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Tessa Pesicka / Her Campus

Being Spontaneous Could Make Us Better Planners

Planning, organizing, arranging—-these are all synonyms. It all basically means having our life together for at least even one moment. Or at least that’s what it feels like. We schedule our futures because we know with all the funk that life loves to give, a little bit of control feels pretty damn great. However, the thing about planning is the inevitable chance of running into change. That illusion of having it all set may crash down with one detail, and suddenly starting over feels super hard and horribly frustrating.

Now, I’m definitely not saying don’t plan at all. I’ll be a hypocrite because literally scheduling my academics is pretty much how my life is able to function at all. It’s saved my butt more times than I can count. Even though we know we can’t plan every single thing, we still like to try. The problem with this isn’t the actual planning, but the close-minded view we may have because of it.

I’ll admit, I don’t like change and I’m sure plenty of people don’t either but we have to remember, that’s the one thing we can count on happening for the rest of our lives. So we have to learn to be at least a little adaptable. With all the crashing and burning I’ve done in my past, I’ve learned there are three things that can help in not only making one a better planner, but also a better adapter.


As corny as it may be, having a positive mindset really does help a lot. Growing up, I came into most situations with a negative attitude, and honestly, that was mostly the fear talking. I had (still probably do) this anxiety-ridden fear of failure, so when I was faced with something that was interrupting the specific image I had in my head, I would run. That was the thing about my past scheduling—if something was definitely not going according to plan, my first instinct would be to curl up and hide in a corner. I thought everything’s going wrong, so why try? It’s funny really, to have this deep fear of failure and thinking sticking to the pessimistic route would make anything better. Things really changed once I started college because I soon realized whether I liked it or not, I had to get things done, even if it literally ripped my schedule apart. I’m happy to say that I’ve survived so far. Think about it this way: If we know being negative won’t help, why not try positive for a change? If it doesn’t give you solutions, at least it encourages them and it definitely gives you fewer frown lines.


I really think who we surround ourselves with can determine so much in us. Humans are social creatures and whether we like to admit it or not, to fit in, sometimes we’ll become others around us. They influence us in ways we don’t even notice and that’s why it matters who we’re around. I can definitely say after meeting a very positive friend of mine during my freshman year, I began using a better outlook in my life. Before, it wasn’t odd to see me hunched down trying to stay invisible. Trying new things wasn’t exactly a priority, but then I learned better. My friend came in as a freshman ready to try literally everything and guess who she dragged with her the whole time? It ended up being the best thing because not only did she teach me to have a positive attitude, but that going out of my way to do something new wasn’t as scary as it used to be. It made me a little more daring and maybe that was the point. We can’t adapt unless we’re brave enough to do it.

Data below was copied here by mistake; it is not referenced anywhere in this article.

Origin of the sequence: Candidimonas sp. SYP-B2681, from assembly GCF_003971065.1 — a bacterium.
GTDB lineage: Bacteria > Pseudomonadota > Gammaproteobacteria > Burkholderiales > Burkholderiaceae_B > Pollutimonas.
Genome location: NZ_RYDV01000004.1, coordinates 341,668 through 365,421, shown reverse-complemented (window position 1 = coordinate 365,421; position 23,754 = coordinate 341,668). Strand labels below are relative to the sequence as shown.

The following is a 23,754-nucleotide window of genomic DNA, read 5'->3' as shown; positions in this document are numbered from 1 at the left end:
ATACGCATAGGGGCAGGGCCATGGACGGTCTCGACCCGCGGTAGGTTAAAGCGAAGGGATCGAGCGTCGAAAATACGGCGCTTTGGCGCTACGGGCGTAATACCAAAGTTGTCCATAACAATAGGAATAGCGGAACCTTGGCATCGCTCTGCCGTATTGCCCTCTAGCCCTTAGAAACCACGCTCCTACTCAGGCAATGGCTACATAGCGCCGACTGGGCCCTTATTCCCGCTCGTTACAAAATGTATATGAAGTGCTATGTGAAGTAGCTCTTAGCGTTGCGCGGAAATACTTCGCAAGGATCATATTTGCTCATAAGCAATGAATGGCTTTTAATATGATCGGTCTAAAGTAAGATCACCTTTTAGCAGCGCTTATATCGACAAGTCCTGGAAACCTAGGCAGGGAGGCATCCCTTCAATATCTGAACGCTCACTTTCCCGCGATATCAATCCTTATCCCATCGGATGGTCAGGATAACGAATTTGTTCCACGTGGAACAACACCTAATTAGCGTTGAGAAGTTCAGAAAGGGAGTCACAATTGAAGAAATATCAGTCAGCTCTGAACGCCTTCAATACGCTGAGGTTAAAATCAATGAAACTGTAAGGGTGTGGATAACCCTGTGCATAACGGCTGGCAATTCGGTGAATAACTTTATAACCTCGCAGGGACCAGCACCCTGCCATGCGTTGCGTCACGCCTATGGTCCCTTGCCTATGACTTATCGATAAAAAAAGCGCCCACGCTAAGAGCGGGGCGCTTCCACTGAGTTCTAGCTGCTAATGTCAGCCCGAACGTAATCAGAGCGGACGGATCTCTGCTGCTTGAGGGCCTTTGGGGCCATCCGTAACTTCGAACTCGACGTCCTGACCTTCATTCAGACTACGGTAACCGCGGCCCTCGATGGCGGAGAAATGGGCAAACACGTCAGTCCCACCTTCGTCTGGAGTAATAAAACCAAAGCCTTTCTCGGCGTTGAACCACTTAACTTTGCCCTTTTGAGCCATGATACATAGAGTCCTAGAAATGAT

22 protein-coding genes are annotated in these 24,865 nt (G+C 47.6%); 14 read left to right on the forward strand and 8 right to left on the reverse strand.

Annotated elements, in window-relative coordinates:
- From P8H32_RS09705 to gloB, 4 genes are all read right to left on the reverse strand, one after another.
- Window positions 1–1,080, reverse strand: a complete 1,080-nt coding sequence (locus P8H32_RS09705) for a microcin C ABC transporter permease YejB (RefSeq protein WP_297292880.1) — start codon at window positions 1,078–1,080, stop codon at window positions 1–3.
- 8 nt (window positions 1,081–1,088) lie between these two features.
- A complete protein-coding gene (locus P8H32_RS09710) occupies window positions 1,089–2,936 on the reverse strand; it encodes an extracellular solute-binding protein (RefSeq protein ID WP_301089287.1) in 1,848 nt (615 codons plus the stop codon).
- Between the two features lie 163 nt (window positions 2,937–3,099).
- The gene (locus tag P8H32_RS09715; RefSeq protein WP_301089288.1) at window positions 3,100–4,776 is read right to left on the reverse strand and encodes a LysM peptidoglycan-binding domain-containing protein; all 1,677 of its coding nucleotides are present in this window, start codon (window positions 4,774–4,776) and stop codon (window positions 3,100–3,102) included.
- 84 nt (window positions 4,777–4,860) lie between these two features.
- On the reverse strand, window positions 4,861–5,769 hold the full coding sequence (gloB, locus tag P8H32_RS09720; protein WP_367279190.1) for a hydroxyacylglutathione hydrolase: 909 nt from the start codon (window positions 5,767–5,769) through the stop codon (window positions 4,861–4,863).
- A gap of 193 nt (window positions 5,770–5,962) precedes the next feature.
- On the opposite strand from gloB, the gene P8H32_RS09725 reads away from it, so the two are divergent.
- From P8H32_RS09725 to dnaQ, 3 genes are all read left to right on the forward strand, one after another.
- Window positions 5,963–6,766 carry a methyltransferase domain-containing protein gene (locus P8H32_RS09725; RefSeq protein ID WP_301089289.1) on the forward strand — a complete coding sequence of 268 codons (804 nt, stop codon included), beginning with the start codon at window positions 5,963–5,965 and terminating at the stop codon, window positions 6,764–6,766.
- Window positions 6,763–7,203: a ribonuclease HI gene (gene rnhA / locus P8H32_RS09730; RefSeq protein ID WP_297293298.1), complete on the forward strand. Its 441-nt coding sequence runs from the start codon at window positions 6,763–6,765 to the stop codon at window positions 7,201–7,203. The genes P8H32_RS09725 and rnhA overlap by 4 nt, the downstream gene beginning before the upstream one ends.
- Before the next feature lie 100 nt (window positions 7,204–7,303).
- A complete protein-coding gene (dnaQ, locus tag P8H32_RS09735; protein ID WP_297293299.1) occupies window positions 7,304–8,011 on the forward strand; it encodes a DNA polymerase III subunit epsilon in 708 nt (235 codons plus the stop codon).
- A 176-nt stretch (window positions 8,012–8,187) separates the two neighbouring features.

Let Go

Lastly, we have to know when to let go. I don’t mean our dreams or our futures, just that sometimes, things won’t go according to plan—and that’s okay. If you’re still stuck in the early 2000s like I am, you’ll know what I’m talking about but you know that saying in Firework? Katy Perry says this, “Maybe a reason why all the doors are closed; So you can open one that leads you to the perfect road.” Yes, I was that 10-year-old who liked corny stuff like that, and yes, I still am (unfortunately, not the age though).  To this day, I can definitely still bang out to those lyrics happily. Ten years later, it’s still true for me so although planning is important. It’s important to know when to let go of something to have the chance to adapt. We can’t change if we don’t allow ourselves to and that kind of thinking can start with something as small as learning to be flexible; it makes us better planners. Think about the little things, like the small moments we know we will need in between things or that scheduling a break isn’t actually a horrible idea.

I still struggle every now and again with learning to not freak out the minute a plan is changed. I probably always will panic at least a little, but that’s not the point. It’s about what we do after. Maybe that’s the key to being a better planner—learning how to be a little spontaneous in order to adapt.

Diana Arellano Barajas is a junior at the Walter Cronkite School of Journalism and Mass Communication in Arizona State University. She LOVES creating: graphics, animation, video editing, it's all fair game! Originally from a small town in Mexico, Diana currently resides in Phoenix. In her free time, if she isn't found attached to a book, she's writing about everything and anything including experimenting with visual content. Excited to write for HerCampus, Diana's ready to make readers smile, laugh, and possibly cry (in a good way). Feel free to contact her here: dianaarellano753@yahoo.com
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